Once again, Jake Ratcliffe proved himself to be one of the best skeet shooters in the nation.

Once again, Jake Ratcliffe proved himself to be one of the best skeet shooters in the nation.

Ratcliffe, 14, placed third overall in the .20 gauge division of the 77th Annual National Skeet Shooting Association World Championships, Sept. 28-Oct. 5 in San Antonio. The Harvest Fellowship Christian School eighth grader was the youngest medalist on the stand behind runner-up Pat Byrne and champion Paul Giambrone.

Ratcliffe's Worlds performance follows a dominant showing at state competition on Sept. 2, winning High Overall and High All-Around titles by hitting 394 of 400 targets. Ratcliffe left state as the youngest ever winner of High Overall and High All-Around.

Of the more than 900 shooters competing at nationals, only 58 shooters hit 100 percent of their targets in the initial rounds. Only three shot well enough out of the 58 to qualify for the final round in the National Shooting Complex.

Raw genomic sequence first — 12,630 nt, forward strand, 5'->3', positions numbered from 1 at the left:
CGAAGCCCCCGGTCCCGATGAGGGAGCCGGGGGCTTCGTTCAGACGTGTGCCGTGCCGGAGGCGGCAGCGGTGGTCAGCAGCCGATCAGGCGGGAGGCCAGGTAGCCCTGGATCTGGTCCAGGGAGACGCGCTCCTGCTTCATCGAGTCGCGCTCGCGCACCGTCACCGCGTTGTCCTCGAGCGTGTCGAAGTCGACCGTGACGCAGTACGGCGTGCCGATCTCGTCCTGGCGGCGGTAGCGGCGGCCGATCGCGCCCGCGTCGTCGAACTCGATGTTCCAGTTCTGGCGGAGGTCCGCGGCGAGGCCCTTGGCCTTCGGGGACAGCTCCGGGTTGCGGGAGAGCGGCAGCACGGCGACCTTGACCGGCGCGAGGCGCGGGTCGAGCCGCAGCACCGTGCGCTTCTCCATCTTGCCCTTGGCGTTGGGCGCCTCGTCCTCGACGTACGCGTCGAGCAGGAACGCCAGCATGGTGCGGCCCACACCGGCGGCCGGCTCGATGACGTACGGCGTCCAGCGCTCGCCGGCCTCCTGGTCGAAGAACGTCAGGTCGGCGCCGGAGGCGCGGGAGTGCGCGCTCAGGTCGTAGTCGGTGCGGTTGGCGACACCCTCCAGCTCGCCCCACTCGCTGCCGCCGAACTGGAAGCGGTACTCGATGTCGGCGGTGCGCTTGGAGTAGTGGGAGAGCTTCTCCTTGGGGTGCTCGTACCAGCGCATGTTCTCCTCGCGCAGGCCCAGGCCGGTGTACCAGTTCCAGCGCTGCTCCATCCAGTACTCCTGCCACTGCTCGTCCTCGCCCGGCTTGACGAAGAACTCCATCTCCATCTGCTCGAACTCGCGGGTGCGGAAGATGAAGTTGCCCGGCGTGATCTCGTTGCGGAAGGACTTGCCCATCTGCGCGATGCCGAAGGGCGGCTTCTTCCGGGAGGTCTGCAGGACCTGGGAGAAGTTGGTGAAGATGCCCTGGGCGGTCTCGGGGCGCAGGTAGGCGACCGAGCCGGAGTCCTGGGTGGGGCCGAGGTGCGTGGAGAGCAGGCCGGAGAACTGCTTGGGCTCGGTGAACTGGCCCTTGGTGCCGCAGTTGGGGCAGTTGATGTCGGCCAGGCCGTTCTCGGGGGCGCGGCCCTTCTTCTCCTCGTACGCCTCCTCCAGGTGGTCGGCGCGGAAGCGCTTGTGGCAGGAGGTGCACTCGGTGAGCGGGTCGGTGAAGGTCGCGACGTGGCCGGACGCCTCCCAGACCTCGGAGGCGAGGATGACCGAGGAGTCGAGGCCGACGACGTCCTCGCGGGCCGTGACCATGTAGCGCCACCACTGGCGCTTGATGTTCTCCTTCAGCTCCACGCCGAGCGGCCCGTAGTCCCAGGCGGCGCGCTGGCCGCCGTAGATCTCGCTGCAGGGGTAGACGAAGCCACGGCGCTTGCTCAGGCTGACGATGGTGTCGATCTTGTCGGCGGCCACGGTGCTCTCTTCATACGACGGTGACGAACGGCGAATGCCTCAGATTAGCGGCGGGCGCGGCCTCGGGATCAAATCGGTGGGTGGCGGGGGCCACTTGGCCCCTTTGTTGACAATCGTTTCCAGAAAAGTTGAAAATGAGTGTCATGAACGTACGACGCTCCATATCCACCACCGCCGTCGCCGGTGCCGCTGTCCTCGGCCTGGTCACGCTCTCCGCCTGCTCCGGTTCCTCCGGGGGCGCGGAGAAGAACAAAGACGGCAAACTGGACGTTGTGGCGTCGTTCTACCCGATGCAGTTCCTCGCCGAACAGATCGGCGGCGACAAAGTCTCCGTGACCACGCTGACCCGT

Ratcliffe was one of the three, shooting well enough in doubles — a clay target released from the high house and the low house simultaneously — to make the medal stand.

"He's calm and he doesn't let a dropped target effect his performance," said Jake's father, Jonathan, of his son's improvement since last year. "Jake's really worked on his doubles hard the second half of the year."

One of the only shooters to best Ratcliffe was Giambrone, who has become a mentor and coach to the Madill native. Giambrone is a 13-time world champion, while Ratcliffe has actually beaten Byrne before in competition.

"Whenever I get in a shootoff with bigger shooters, I don't really get nervous," Jake said. "You've gotta have the right thought process."

While in San Antonio, Ratcliffe got a glimpse of his Junior World Championship honors from this summer. After winning the .410 bore event of the Sub-Junior division, Ratcliffe was honored with a place in the Skeet Shooting Hall of Fame, located in San Antonio.

The season starts again for Ratcliffe in March. He says he'll be back to practice in the meantime.

Erik K. Horne